The greatest among you will be your servant. For those who exalt themselves will be humbled, and those who humble themselves will be exalted. Matthew 23:11-12
Jesus here in today’s passage is talking about servant leadership. He says this “For those who exalt themselves will be humbled, and those who humble themselves will be exalted.” The Greek word used here that is translated exalt is “hupsoo” which literal means “to lift up”. However it can be used in several different ways: (1) literally of the “lifting” up of Christ in His crucifixion; illustratively, of the serpent of bronze; (2) figuratively, of spiritual privileges bestowed on a city; of “raising” to dignity and happiness; of haughty self-exaltation, and, contrastingly, of being “raised” to honor, as a result of self-humbling; of spiritual “uplifting” and revival; of bringing into the blessings of salvation through the gospel; (3) with a combination of the literal and metaphorical, of the “exaltation” of Christ by God the Father. Jesus’ usage of the word exalt here is more in line with someone who thinks more highly of themselves than they should. Jesus says that those who think more highly of themselves than they should will be “humbled”. What Jesus is saying here is that those who think more highly of themselves than they should will eventually be put in their place.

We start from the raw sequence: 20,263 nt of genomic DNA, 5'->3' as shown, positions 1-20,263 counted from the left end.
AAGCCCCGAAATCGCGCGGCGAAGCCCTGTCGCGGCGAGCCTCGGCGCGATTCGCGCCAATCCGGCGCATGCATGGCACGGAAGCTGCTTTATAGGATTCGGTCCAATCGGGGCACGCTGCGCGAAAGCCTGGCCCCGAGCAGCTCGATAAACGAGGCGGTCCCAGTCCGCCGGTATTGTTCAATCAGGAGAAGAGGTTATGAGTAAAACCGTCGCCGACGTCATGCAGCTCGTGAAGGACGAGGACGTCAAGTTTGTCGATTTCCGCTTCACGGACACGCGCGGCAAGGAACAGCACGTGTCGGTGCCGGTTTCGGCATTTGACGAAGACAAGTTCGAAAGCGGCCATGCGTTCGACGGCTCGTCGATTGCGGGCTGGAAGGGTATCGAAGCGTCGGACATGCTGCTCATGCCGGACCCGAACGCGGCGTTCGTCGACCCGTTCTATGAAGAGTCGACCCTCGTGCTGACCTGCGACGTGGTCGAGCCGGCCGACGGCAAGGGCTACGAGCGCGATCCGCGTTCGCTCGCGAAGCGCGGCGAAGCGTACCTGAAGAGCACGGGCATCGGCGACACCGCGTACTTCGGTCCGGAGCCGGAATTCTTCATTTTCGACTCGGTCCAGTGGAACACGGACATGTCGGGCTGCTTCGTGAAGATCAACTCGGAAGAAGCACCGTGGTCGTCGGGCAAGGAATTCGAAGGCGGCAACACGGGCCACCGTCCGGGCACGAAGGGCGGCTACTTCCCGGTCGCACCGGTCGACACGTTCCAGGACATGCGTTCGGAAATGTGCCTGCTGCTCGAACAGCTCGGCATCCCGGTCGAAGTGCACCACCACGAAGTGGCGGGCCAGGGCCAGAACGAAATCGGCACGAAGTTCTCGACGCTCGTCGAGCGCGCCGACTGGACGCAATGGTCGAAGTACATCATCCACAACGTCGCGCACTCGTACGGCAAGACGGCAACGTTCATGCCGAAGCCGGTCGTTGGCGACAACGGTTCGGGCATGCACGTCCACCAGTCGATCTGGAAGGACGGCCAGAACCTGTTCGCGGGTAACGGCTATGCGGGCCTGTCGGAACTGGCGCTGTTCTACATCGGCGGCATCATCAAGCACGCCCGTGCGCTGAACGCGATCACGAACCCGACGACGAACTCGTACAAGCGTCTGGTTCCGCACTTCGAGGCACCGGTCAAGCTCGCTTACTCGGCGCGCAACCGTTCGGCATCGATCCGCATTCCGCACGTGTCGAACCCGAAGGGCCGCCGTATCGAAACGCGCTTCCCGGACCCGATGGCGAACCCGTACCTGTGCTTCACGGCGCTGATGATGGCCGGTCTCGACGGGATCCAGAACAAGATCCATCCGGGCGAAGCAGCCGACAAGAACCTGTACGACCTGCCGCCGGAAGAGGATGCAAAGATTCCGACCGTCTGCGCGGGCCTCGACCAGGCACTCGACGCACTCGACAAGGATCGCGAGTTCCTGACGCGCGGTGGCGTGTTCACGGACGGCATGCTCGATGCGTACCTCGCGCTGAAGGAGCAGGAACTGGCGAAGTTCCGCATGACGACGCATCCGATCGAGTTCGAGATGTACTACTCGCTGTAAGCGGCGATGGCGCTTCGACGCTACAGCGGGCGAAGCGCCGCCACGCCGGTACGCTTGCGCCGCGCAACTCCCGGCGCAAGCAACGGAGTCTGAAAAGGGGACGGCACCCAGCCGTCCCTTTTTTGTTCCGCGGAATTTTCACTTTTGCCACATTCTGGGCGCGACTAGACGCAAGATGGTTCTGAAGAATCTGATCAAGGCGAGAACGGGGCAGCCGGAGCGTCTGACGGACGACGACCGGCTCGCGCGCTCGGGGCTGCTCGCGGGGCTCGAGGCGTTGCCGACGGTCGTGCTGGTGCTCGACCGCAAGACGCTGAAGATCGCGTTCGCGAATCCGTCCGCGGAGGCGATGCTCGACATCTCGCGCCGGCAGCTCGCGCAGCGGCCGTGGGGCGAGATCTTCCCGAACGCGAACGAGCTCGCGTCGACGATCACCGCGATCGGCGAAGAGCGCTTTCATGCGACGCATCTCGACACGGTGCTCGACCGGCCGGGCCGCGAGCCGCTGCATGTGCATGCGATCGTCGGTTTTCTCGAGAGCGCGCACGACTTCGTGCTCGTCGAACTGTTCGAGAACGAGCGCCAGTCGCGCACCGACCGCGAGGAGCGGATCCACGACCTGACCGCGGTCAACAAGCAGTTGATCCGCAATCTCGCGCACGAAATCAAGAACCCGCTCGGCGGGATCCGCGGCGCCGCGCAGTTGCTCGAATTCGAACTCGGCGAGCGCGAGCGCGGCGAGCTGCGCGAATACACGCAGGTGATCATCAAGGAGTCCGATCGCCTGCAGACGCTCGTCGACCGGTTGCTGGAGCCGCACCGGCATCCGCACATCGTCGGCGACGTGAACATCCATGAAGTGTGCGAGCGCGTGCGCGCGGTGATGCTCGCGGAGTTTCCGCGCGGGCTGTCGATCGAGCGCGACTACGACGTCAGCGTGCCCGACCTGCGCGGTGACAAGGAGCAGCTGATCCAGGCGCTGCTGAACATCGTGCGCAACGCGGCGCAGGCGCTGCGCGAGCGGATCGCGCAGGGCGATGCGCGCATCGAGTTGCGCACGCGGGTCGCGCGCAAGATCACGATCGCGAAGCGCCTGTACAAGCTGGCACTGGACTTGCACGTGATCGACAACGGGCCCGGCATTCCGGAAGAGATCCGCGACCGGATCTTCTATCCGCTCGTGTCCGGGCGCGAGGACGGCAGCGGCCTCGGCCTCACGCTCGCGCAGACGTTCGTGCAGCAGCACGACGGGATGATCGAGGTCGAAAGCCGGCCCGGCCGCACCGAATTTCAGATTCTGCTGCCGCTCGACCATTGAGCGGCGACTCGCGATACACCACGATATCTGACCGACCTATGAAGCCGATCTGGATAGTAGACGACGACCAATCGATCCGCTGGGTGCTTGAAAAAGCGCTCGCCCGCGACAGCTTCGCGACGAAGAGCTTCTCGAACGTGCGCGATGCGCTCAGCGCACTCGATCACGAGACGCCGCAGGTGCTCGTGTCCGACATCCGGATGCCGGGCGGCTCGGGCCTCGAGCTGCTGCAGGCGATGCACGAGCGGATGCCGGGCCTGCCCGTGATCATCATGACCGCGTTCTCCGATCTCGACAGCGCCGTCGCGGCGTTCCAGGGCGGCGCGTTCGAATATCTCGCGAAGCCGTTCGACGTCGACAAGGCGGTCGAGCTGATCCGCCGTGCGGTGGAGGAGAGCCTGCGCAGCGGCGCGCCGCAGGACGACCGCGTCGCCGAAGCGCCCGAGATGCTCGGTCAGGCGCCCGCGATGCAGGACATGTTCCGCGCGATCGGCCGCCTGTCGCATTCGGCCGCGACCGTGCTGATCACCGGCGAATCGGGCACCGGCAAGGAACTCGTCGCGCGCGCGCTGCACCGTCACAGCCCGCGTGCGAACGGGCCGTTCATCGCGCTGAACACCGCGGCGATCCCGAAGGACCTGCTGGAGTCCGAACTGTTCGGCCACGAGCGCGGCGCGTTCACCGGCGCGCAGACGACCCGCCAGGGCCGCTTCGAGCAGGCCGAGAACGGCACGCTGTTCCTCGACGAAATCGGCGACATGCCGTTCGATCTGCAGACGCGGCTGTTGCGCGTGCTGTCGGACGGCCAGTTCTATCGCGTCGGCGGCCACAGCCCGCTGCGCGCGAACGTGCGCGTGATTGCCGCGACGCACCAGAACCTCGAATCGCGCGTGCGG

Jesus contrasted the making low of those who think more highly of themselves than they should with the result of seeing yourself in your rightful position. Because when you “humble” yourself you are willing to do the things that might be viewed as being beneath you by others. And this is what will lead you to be “exalted”, not in the same sense that “exalted” was used earlier in today’s passage, but in the sense that you will be raised to dignity and happiness and raised to honor because of your self-humbling. Dr. Tony Evans wrote this in his study Bible notes for today’s passage:
There is to be no elitism in the family of God, and the cure for elitism is servanthood. When was the last time you served someone-someone who couldn’t do anything for you in return? That’s what Jesus did. The eternal Son of God became a servant to save those who couldn’t save themselves. As a result, God the Father exalted him. And that’s what Jesus promises his disciples: “Whoever exalts himself will be humbled, and whoever humbles himself will be exalted.”